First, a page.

Dr. John Porter and Kathi Kinnett from the PPMD team recently attended the World Muscle Society (WMS) meeting in Brighton, UK and will be reporting back over the next couple of days. Click here to read notes from Day 1.
PTC held their symposium, which featured an amazing presentation by Fillippo Bucella, who described the patient experience and burden of clinical trial participation. While not an unfamiliar story to our community, industry and science occasionally need to be reminded about who all of this is for and how much families are sacrifice to further scientific research and the development of new therapies. Bravo Filippo! Amazing presentation. TREAT-NMD and CINRG discussed the development of their post-marketing registry effort now working in collaboration with Translarna (the Translarna post-marketing registry project is called “STRIDE”). The goals of this project are to collect expanded evidence beyond trials and into clinical practice and secure a broader understanding of real world safety. Kevin Flanigan discussed the importance of newborn screening and applauded PPMD’s efforts in continuing to invest in this important effort. Translarna has been approved by the EMA, but is still seeking approval in individual countries (such as the UK). But an excellent first step.
Biomarin also presented a symposium, highlighting their two phase 2 and one phase 3 studies of drisapersen. The long-term data includes 12 boys who have been on this drug, now, for 6 years (18 weeks of drug, 8 week drug holiday, 8 weeks of drug, 8 week holiday, then 177 weeks of drug). Of those 12 boys, 9 boys started with 6 minute walk test distances of above 250 meters, and 3 below. Of the 9 boys who started above, all have increased their distance in the 6mtw. Of the 3 who started out <250 meters, 1 has maintained his distance and 2 have had loss of ambulation. Adverse effects seen include injection site reactions and inflammation, but no one withdrew from the study. Evidence of microglobinuria and proteinuria resolved after intermittent drug holidays. As we know, Biomarin and Sarepta are awaiting word from the FDA, and are awaiting anticipated dates for Advisory Committee meetings later this fall. PPMD will continue to support both companies however we can for these Advisory Committee meetings.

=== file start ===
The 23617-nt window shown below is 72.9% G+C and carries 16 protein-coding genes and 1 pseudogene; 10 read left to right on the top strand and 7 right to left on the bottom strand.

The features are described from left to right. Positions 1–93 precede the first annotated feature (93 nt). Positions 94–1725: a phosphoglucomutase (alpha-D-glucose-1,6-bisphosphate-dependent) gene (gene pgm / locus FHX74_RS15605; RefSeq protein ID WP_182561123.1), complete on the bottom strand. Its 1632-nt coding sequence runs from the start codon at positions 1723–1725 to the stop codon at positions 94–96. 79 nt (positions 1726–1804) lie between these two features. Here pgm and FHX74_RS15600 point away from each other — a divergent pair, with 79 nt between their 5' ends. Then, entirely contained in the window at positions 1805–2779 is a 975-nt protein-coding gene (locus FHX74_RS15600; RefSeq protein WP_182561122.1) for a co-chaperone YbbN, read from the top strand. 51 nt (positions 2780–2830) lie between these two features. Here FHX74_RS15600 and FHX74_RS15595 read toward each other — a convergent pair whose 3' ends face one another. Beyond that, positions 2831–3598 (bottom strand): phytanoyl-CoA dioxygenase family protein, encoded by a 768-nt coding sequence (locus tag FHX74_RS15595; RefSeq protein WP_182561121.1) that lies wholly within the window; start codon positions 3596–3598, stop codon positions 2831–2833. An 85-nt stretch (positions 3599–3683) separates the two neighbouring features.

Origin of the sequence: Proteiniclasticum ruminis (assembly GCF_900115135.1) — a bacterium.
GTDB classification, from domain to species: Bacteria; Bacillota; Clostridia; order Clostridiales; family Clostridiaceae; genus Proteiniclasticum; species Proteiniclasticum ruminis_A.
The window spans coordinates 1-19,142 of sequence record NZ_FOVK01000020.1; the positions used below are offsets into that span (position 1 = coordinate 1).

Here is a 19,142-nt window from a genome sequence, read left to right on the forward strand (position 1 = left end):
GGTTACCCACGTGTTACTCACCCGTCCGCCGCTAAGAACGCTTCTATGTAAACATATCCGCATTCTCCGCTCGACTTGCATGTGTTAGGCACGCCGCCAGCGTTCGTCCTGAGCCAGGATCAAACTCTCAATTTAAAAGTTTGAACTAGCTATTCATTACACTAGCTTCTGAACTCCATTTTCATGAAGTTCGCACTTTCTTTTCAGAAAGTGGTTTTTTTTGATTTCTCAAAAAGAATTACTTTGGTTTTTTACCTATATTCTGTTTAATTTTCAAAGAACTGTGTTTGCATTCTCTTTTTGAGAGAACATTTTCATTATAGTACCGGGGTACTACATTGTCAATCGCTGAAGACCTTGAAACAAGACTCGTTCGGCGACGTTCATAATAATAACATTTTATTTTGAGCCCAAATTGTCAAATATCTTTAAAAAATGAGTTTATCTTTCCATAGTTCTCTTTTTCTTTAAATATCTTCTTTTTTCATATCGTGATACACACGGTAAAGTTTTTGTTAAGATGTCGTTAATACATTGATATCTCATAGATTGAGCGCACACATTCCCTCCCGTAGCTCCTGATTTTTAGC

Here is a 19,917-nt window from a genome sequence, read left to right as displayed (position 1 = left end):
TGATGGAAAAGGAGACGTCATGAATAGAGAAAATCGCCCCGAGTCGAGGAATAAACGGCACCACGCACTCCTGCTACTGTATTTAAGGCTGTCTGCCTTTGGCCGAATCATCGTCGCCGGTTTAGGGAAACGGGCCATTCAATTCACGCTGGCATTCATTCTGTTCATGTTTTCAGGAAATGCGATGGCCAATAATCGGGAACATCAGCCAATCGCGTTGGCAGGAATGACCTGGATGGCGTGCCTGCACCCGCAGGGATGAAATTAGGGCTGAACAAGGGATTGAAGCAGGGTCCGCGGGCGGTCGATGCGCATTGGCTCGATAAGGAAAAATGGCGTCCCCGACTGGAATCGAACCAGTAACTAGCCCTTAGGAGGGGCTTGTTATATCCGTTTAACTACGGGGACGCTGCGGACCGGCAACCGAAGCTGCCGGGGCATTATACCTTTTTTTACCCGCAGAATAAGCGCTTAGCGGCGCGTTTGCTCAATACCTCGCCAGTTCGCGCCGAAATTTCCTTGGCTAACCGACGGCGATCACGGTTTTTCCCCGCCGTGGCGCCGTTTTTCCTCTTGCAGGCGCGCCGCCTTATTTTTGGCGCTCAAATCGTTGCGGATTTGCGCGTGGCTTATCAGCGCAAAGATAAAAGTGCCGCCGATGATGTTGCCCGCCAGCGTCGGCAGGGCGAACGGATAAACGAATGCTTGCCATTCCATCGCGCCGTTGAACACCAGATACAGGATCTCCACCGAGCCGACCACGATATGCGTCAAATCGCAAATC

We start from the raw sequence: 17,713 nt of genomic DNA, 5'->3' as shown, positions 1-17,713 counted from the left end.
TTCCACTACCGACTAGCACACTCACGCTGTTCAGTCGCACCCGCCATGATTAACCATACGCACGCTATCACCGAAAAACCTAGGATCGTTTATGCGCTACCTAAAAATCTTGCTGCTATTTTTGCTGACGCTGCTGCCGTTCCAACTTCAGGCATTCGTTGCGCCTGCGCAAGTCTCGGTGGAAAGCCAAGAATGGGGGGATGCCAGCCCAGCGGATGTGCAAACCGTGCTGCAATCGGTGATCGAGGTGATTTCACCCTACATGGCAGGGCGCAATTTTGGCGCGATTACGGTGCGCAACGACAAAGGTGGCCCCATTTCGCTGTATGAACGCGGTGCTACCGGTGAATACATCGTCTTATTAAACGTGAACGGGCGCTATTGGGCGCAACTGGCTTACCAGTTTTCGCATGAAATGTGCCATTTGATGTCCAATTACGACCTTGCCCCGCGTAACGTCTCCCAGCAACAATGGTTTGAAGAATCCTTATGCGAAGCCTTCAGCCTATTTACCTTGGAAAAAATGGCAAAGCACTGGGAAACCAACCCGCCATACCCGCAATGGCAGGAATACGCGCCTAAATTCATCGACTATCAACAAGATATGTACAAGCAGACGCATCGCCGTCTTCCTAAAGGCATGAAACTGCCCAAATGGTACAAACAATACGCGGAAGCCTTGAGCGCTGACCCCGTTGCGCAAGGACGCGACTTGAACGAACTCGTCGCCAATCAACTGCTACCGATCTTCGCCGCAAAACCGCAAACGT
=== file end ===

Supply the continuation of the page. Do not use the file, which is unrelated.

Clinical Duchenne Posters had Several Themes
Overview of Morbidity, Mortality, and Survival in Duchenne Muscular Dystrophy in the North East of England. The Newcastle group presented data on morbidity and mortality, noting that risk factors for premature death included malnutrition, depression, failing to attend appointments and delays in appropriate care, emphasizing a need for meeting the Standards of care for optimal quality and quantity of life.